Monique van der Vorst was paralyzed from the hip down at 13 when she suffered nerve damage during a routine ankle operation. Years later, she went on to win a silver medal for handcycling in the 2008 Beijing Olympics. However, that same year she was hit by a car while training in her wheelchair and endured a spinal cord injury. Last summer, as she trained for the London 2012 Paralympics in her wheelchair something happened that changed her life: She collided with a sprint cyclist. When she was recovering in the hospital, van der Vorst discovered that she could move her feet. Something had occurred during the accident that reversed her paralysis. Van der Vorst told Reuters that when she took her first steps she felt like a child learning to walk again. Doctors are still stumped by her astonishing recovery. Some theorize that the trauma of her last accident might have jolted her body back into activity. Van der Vorst, now 27, went through an intense rehabilitation and eventually began training on a racing bicycle. Because she is no longer disabled, she is ineligible to compete in the Paralympics. Instead, van der Vorst is now in training to compete in the 2016 Olympics in Rio de Janeiro. People on Twitter are astounded by her story. One person said, "Wow this story is incredible," and another person called it "amazing." Given that van der Vorst has already won two Paralympics silver medals and the 2009 Iron Man in Hawaii, I think we might be seeing her in Rio in 2016.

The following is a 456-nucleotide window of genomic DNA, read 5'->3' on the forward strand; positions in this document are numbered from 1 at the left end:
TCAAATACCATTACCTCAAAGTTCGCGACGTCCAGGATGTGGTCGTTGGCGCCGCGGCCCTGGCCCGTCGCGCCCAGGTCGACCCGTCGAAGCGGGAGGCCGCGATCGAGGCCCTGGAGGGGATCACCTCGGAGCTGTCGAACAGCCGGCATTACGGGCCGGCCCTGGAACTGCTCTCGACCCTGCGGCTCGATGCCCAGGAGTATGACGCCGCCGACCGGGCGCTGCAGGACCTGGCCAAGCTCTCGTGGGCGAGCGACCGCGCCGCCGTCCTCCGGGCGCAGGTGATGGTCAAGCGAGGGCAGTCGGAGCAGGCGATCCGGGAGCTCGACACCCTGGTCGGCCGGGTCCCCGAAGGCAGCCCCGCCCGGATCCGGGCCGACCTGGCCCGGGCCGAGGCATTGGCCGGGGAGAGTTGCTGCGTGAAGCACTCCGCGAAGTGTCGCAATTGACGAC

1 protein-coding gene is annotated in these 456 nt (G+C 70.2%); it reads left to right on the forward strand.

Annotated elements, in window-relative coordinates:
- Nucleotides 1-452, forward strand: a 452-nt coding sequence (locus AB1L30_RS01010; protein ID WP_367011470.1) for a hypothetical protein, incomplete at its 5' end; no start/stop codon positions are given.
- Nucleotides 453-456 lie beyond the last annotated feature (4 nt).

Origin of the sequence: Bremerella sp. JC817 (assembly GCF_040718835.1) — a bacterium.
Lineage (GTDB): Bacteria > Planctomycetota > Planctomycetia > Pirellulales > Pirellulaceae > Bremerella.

Occupy Wall Street is headed to the classroom but not necessarily in the way you're thinking. This spring New York University will begin offering two classes on the OWS movement. The undergraduate course, "Cultures and Economies: Why Occupy Wall Street?," will be offered by the school's department of cultural and social analysis with a curriculum that will focus on the culture, the economy, and the debt of the social movement. The goal of the course is to provide a contextual background for the protests. Professors plan on bringing in guest speakers to "offer a broad view of the meaning and impact of the movement." It is the hope of the university that students will develop a better understanding of how the current economic crisis has affected the world. There will also be a graduate-level course offered with the same goals. Tuition at NYU is around $41,000 per year for a full-time student. The price per credit hour is $1,200. On Twitter, this has some people wondering if the 1% will now be studying the 99%.